The Converse Low Residency MFA in Creative Writing and Clemson University Press are pleased to announce the winners of the 2021 Converse MFA Alumni Book Prize as selected by this year’s judge, Vassar Miller Poetry Prize-winning author Jeanine Hathaway. For 2021, Hathaway has selected two co-winners: Kim Shegog for her short story collection, Crossing Over, and Sarah Cooper, for her poetry collection, 89%.
The Converse MFA Alumni Book Prize is awarded every two years to a Converse MFA graduate who has submitted an original book-length manuscript. All entries are judged anonymously by a writer of national distinction, and the author of the winning manuscript(s) is awarded a book contract with Clemson University Press, plus the winner(s) are invited (expenses paid) to give a public reading from the winning manuscript at the Converse MFA program’s residency session. Clemson University Press plans to release the prize-winning books in the spring of 2022.
In selecting this year’s winners, Hathaway stated that all the manuscripts distinguished themselves. She shared the following comments about the prize-winners:
Anyone who played “Red Rover” or attended a funeral or stood on a bridge, calculating, knows there will be loss and gain in the passage suggested by the richly layered title. In stories strikingly varied, relationships shift, mores and morals hold up to scrutiny or resistance. Each presents us with characters on edge. Snake handlers, sibling and spousal rivals, suicide, stillbirth—these provide dramatic moments for characters to obey or resist the rules of civility and responsibility. The title implies choice. Call them acts of stasis or maturity, deeper entrenchment or overcoming habits, the choices position characters for change. The novella begins with a death and through complications of familial love closes on the possibility of a rebirth.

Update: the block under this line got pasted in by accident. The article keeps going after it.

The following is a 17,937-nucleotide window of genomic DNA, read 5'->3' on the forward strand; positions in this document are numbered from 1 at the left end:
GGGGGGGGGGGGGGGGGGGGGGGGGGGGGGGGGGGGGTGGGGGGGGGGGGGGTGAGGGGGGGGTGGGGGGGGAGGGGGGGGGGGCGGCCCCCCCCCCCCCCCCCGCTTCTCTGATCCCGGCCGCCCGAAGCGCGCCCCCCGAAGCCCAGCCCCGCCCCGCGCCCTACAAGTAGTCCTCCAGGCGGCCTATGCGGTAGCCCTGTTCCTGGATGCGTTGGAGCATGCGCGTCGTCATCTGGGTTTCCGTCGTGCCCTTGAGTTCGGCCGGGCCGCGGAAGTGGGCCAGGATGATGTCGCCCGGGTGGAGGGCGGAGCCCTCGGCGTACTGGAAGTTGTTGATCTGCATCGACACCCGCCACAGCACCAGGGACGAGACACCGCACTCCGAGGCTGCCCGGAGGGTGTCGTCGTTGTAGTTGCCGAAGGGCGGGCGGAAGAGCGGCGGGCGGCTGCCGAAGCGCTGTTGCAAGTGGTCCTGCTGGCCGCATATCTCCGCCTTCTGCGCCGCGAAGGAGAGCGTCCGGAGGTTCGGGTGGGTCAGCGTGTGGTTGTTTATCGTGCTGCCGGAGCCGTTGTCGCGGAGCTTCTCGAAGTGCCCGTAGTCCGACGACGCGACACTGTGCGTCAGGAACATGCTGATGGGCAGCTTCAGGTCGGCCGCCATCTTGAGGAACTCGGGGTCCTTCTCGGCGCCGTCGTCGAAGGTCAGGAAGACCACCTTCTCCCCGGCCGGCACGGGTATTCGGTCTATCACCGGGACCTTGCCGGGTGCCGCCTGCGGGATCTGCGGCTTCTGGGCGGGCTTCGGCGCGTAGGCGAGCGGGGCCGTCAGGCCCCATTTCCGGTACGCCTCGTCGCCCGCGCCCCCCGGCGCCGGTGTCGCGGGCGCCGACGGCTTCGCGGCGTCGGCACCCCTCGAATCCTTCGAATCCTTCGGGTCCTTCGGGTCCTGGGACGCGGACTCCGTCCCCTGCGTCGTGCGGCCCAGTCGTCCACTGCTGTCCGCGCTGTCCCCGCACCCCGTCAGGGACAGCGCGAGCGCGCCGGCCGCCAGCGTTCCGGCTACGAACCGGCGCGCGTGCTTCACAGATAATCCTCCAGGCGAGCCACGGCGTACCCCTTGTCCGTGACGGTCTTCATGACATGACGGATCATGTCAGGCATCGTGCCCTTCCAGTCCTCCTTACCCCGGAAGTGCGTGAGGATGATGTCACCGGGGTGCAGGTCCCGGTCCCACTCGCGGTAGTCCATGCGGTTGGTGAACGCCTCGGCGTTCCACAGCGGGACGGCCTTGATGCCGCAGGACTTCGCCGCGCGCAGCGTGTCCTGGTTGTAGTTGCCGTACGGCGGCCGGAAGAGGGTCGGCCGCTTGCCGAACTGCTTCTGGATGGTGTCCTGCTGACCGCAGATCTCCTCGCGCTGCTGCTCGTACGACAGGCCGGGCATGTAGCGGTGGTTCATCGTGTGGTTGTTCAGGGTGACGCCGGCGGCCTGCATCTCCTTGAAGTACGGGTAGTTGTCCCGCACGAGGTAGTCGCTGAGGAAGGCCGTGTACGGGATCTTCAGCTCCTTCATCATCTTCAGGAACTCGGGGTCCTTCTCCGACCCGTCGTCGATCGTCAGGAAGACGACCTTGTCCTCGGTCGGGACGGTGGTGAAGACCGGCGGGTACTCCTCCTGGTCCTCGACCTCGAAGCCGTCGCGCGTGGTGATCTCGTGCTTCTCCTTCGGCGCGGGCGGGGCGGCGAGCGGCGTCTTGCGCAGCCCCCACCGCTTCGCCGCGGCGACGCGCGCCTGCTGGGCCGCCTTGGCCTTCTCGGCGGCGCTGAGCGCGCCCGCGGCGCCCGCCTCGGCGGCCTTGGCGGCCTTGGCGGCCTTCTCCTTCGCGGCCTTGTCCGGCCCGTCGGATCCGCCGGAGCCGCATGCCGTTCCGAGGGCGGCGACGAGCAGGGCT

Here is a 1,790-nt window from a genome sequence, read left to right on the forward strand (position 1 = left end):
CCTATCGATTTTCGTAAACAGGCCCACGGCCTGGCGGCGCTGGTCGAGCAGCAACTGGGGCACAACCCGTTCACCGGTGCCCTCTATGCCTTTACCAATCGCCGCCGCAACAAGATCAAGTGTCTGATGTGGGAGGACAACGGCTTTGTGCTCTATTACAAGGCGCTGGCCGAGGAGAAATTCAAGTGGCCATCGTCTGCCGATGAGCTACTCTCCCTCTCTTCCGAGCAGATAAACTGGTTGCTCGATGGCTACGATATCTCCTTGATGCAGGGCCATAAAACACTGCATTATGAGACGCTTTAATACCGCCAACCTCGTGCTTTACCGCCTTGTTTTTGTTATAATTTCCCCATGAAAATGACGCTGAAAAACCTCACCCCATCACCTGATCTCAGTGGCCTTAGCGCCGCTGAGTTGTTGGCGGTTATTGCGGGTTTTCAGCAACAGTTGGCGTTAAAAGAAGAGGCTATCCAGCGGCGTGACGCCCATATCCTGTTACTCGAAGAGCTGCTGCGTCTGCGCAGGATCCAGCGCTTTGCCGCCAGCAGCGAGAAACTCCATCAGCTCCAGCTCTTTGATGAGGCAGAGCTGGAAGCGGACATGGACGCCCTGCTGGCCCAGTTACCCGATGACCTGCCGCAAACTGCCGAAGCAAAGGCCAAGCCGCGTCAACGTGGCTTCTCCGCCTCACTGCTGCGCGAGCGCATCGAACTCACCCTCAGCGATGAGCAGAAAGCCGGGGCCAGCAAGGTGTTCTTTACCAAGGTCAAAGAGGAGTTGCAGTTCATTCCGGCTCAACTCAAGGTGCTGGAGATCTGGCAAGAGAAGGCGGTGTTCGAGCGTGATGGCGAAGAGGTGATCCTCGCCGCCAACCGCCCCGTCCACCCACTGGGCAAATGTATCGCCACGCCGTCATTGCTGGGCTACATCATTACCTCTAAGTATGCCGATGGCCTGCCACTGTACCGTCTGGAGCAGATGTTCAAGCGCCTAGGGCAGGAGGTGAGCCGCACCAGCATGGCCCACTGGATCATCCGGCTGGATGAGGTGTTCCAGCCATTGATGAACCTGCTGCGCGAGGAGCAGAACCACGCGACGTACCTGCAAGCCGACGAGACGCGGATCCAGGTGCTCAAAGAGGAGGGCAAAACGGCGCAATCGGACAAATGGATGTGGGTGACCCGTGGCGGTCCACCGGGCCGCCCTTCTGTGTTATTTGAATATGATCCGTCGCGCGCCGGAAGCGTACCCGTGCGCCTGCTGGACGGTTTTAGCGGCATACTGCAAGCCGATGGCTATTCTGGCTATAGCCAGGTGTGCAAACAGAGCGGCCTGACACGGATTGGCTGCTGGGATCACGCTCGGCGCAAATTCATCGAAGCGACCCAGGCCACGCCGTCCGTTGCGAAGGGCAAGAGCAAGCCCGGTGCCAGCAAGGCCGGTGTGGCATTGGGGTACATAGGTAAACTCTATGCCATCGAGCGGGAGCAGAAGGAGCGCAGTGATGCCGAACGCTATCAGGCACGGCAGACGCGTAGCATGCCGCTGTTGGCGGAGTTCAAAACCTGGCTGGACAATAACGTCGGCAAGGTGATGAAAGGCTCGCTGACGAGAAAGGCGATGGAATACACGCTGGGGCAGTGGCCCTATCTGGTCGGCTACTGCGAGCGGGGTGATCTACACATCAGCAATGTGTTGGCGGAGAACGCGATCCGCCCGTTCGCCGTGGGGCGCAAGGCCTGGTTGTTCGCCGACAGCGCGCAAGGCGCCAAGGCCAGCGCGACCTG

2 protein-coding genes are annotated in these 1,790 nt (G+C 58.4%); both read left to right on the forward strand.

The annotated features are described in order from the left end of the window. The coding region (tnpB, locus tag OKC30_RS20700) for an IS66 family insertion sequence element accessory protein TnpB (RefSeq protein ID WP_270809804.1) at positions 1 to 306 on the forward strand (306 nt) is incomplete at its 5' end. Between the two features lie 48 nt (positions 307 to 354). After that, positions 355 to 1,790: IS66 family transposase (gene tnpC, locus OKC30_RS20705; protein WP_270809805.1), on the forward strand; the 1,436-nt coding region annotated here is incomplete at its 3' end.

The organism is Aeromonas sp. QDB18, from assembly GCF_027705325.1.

Gripped by each of the stories, we see that our own small lapses and courageous actions, petty angers and fears, will have consequences we hadn’t planned on. The ultimate charge is to review our options and take a step in the direction of what offers life. These are generous stories that reveal, dangerous or not, that step could get us to the other side.
Organized like a scientific file, this is a love story of a daughter’s powerful love for her dying mother, her dutiful love for her father, her awakening love for other women. Each form, filial and romantic, bears an urgency. The poems themselves are an energizing mix of genres, some free verse, some prose poems, and the mother’s surprising one-liners. Her observations (“If you have a cat, you will always have standards.”) and maternal advice are laugh-out-loud brilliant. The poet deftly interrupts sexual tensions and unrelenting tragedy with some truly funny comic relief. The narrative engages repetition and rhythm that match the morphine doses, depths of observation and heights of hope, connection and ultimate loss. The mother had an 11% chance of surviving the cancer. In the skilled hands of this poet, the family has a 100% of living on in our hearts.
Complete list of winners and finalists:
- Kim Shegog, Co-winner, Crossing Over (short fiction)
- Sarah Cooper, Co-winner, 89% (poetry)
- David Hartshorne, finalist, The One-Ten to Yellowknife and Other Stories
- Gwen Holt, finalist, Alyson